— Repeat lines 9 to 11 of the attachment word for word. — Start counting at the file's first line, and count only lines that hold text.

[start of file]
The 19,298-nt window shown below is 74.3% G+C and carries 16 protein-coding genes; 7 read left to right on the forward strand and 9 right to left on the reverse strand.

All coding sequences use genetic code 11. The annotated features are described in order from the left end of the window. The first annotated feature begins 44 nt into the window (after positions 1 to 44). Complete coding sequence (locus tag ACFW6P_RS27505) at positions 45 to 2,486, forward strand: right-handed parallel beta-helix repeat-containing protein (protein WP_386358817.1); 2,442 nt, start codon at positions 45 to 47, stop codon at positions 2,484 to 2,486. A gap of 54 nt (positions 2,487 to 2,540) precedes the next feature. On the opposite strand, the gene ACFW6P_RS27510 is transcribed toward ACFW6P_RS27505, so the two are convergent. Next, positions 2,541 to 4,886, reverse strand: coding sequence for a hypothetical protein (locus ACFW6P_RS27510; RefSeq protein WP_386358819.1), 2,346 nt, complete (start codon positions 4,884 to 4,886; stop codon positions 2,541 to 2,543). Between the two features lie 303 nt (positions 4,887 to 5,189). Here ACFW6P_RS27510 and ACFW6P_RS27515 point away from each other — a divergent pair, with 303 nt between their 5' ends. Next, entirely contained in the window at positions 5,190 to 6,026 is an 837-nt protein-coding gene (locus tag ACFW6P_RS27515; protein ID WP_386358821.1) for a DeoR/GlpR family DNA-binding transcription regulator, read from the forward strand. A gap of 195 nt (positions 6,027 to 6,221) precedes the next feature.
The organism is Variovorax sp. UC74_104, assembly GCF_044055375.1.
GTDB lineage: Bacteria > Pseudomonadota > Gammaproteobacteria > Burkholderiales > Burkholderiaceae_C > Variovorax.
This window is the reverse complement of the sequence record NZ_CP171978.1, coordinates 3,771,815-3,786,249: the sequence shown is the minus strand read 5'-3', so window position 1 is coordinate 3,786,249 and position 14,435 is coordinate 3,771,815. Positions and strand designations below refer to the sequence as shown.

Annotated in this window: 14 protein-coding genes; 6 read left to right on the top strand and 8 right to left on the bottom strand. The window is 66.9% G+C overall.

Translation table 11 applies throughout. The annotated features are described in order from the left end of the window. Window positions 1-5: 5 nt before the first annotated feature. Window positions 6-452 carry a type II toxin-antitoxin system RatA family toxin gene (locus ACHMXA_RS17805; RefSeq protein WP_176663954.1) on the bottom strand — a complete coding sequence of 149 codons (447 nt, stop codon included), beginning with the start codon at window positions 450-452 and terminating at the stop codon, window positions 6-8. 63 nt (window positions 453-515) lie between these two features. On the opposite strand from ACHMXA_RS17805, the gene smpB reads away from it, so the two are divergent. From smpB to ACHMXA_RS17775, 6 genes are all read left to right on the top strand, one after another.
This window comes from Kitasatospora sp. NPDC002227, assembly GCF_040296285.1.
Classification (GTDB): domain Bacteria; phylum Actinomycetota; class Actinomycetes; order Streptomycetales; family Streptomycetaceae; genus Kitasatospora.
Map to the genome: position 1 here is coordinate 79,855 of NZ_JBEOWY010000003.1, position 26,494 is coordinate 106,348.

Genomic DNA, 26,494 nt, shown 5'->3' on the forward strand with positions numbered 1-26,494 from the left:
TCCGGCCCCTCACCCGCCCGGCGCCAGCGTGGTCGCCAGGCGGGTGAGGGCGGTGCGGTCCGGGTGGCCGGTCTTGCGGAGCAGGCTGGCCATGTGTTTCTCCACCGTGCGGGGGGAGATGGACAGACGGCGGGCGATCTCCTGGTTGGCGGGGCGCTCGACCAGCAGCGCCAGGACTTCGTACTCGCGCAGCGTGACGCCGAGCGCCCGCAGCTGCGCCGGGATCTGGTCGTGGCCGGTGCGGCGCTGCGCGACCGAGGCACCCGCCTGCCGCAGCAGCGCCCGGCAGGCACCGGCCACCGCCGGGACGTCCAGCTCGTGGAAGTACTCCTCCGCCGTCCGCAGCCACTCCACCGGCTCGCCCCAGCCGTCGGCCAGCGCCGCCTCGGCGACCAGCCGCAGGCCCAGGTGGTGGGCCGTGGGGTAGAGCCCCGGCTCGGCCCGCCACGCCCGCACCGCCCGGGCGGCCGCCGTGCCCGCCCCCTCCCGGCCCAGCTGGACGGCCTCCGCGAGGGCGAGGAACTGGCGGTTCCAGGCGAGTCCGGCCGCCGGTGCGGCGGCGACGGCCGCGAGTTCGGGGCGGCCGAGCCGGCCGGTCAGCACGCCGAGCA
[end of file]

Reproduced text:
Classification (GTDB): domain Bacteria; phylum Actinomycetota; class Actinomycetes; order Streptomycetales; family Streptomycetaceae; genus Kitasatospora.
Map to the genome: position 1 here is coordinate 79,855 of NZ_JBEOWY010000003.1, position 26,494 is coordinate 106,348.

Genomic DNA, 26,494 nt, shown 5'->3' on the forward strand with positions numbered 1-26,494 from the left: